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affordable housing, Alberta, architecture, de/colonization, Edmonton, home, identity, Indigeneity, Metis history, Pehonan, place, planning, poverty, racism, revitalization, Rossdale, space

‘Revitalization’ as colonialism

You know what? I have a bone to pick.

Revitalization. Regeneration. Gentrification.

These are rather mild and innocuous terms for what is, really, just a palatable way to express extant colonialism and oppression in a country built on the exploitation and theft of Indigenous lands.

My family, on my Dad’s side, has been continuously pushed out of spaces in conflicts that sought to make way for more ‘desirable’ occupants. Red River. Fort Pitt. St. Paul-des-Metis. Rossdale/pehonan. Even the townhouse my Dad lived in in Holyrood when I was in elementary school has been torn down for the hideous ‘Holyrood Boulevard’ condo development.

My Todd roots, then, are physically shallow because my Metis family has constantly found itself ‘in the way of development’. Though I fervently wish I could show you the houses my family lived in, the places where love and births and deaths and significant moments took place — I can’t. Because most of these places have been demolished in the name of ‘development’ and ‘revitalization’. I can only haunt the memories of these places. Trace them in chalk on the walls of the places that replaced them. Tell my shadow story in a city intent on re-inventing itself particle board by particle board.

In 2006, when I went to visit my Dad  at his Vancouver art studio — a collective located on Hastings and Cambie — I remember being delighted by the renovations of the Woodward’s Building across the street. “Ooh”, I thought, “this will be beautiful when it’s done”. When I visited again in 2009, things had shifted somewhat. Hastings had a few new cafes. But it had a familiar feel. Not too shiny. Still accessible. But when I visited in 2012, I actually got lost. I couldn’t locate myself. Amidst the hip eateries and the even hipper patrons, I had no moorings. By this time, the building my dad’s studio was in was up for sale: another condo building on the books, another community pushed out to make way for wealthy home-buyers.

I’ve been thinking about the inequities and traumas that arise as people my age start buying condos and establishing themselves in urban spaces across the country. I know a lot of ‘young professionals’ in Canada. People that cities salivate over — ‘how do we get young professionals to move here?’. But there is a seedy side to this discourse. Because in order to bring in young professionals, we’re erasing or shifting local realities. I think of it as a form of colonialism — in a country that is built on stealing land from and dispossessing Indigenous people, the fetish of catering our developments to young urbane lawyers, doctors, professors and engineers is not innocent in the least.

I cringe when people move to Edmonton and start lecturing myself and others on ‘how it’s done elsewhere’ — patronizing us with frequent references to sophisticated metropolises to the east or west. Or when prejudices about Alberta are migrated in with young professionals from bigger urban centres. Of course we all bring our hubris with us, none of us is innocent of this. And I’m not against new residents — diversity is important, and Edmonton itself is built on a long and important history of migration (of which my Mom’s family is a part). But it sticks in my craw when we work so hard to attract ‘young professionals’ to our cities at the expense of local people who are marginalized in city-building discourses. When the spaces these young, hip people are being encouraged to move into are already spaces of conflict and trauma for Indigenous peoples and others.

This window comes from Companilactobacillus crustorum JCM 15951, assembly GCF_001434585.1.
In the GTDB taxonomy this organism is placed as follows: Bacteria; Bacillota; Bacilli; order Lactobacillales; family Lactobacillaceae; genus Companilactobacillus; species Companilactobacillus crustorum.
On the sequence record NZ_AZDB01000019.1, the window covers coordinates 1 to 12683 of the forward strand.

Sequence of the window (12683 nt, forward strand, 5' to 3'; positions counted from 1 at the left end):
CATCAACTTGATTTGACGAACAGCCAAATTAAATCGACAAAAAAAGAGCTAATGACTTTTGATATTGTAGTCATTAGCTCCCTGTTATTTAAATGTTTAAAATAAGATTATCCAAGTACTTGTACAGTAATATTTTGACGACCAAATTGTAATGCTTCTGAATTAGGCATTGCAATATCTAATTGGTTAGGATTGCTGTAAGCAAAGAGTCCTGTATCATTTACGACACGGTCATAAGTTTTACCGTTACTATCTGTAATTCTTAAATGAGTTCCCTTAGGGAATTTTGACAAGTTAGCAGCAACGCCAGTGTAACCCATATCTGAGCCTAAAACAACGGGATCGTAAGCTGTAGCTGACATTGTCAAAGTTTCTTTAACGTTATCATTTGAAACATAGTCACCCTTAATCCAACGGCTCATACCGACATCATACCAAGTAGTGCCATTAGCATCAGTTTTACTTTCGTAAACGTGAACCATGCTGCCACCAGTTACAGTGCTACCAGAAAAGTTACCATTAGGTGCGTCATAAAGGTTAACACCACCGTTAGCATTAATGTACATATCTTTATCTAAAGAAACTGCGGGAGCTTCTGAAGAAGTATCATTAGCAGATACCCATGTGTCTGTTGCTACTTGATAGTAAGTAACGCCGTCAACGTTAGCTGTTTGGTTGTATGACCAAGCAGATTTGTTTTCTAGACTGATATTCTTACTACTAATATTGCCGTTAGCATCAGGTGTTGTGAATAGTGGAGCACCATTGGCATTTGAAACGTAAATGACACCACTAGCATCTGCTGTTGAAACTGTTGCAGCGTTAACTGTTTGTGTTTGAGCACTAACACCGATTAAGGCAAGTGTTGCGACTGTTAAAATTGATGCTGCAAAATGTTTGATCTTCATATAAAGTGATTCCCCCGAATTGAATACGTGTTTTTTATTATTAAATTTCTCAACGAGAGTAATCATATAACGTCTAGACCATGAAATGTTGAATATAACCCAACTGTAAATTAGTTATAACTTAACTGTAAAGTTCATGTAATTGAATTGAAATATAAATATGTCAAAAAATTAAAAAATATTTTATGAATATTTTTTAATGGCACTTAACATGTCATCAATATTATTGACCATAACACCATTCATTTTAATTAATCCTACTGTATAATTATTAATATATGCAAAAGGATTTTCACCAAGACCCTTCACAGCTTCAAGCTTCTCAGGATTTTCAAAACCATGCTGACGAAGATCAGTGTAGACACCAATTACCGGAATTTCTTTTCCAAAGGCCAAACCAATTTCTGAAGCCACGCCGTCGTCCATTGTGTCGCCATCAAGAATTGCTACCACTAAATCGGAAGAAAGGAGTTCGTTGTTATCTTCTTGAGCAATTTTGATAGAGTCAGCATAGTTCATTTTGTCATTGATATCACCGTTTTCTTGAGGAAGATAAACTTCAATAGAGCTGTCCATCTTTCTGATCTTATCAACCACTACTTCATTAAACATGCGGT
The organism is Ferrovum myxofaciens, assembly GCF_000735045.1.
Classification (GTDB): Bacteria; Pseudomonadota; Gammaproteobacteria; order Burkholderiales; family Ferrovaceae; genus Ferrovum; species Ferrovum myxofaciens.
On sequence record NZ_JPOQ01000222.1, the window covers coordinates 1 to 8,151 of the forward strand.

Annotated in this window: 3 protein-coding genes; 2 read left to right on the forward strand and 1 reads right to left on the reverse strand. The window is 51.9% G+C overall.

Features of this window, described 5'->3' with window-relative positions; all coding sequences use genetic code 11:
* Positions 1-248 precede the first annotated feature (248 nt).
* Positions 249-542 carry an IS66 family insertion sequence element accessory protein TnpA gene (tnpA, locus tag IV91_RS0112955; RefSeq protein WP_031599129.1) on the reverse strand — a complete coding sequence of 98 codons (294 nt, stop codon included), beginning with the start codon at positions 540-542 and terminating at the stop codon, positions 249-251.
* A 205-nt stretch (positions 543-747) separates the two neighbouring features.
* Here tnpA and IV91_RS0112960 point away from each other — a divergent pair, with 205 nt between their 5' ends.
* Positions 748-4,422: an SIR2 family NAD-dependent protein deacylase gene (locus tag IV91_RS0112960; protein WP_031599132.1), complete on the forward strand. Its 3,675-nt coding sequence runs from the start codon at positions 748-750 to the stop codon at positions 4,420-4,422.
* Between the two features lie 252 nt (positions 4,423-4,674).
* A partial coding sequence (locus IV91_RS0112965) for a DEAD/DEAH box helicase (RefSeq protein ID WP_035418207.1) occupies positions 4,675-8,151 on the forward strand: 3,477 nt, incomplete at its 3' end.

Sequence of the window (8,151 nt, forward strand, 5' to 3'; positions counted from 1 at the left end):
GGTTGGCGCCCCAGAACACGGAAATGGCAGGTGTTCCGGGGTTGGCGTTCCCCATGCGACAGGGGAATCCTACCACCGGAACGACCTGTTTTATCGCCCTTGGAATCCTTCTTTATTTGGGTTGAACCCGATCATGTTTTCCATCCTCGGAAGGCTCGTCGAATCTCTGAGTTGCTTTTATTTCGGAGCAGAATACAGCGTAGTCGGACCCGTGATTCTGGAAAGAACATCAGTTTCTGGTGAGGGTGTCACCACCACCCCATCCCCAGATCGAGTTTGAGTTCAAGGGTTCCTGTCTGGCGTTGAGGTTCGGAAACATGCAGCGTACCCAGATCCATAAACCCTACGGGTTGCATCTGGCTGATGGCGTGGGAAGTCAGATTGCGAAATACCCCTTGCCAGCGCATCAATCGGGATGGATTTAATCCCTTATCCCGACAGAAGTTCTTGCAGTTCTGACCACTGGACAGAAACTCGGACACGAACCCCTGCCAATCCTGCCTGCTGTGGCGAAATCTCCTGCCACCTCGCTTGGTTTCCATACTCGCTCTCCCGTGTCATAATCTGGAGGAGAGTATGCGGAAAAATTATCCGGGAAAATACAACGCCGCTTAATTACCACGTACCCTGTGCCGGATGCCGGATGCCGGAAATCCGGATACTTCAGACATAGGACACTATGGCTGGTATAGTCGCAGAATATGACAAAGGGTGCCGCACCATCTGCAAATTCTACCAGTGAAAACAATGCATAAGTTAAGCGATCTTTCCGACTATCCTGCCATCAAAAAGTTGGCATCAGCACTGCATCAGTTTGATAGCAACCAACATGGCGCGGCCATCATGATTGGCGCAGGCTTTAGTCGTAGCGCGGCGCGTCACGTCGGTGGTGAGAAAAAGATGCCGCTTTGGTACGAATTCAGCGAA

Downtown is a battle ground. And it is littered with the bodies of men and women who have frozen to death on our streets when they couldn’t access services. It is haunted by sexual and physical violence meted out to vulnerable citizens. It is shaped by thriving communities that are completely ignored by those who seek to re-configure it for profit. It is shaped, intimately, by the unpalatable politics of developers who, let’s face it, are just modern versions of the Scrip fraudsters and carpet baggers who hammered Edmonton into existence post-fur trade.

So yeah, ‘woot!’ that Corso32 is so popular and that the Mercer Tavern is a booming success and that people want to come downtown again after decades of avoiding it like the plague. But let’s also mourn, for a moment, the stories and memories of those who were displaced to make downtown more attractive to 24-48 year olds with disposable income. And those who will be further displaced as Rogers Dodger Place is built and the Quarters goes ahead and Chinatown is ignored. I am alarmed because very little of the discussion or conceptualization of our current ‘revitalization’ addresses the deeper inequalities and outright theft of lands that made the existence of the city possible, or the racist ideologies that make some forms of development desirable while others are not. Downtown is experiencing a ‘boom’ that is inherently linked to the settler colonial realities upon which Canada thrives.

I’m hopeful we can change this, and I see the discourses about our city shifting. This lightens my heart — we are making change. We are shaping new narratives of our city and how it came to be.

But I also feel a need to be a bit more blunt: we need less breathless chatter about how amaaaaaazing that latte place is and more considered and thoughtful discourse about how we’re living in a city built on injustice. That’s what I hope for.


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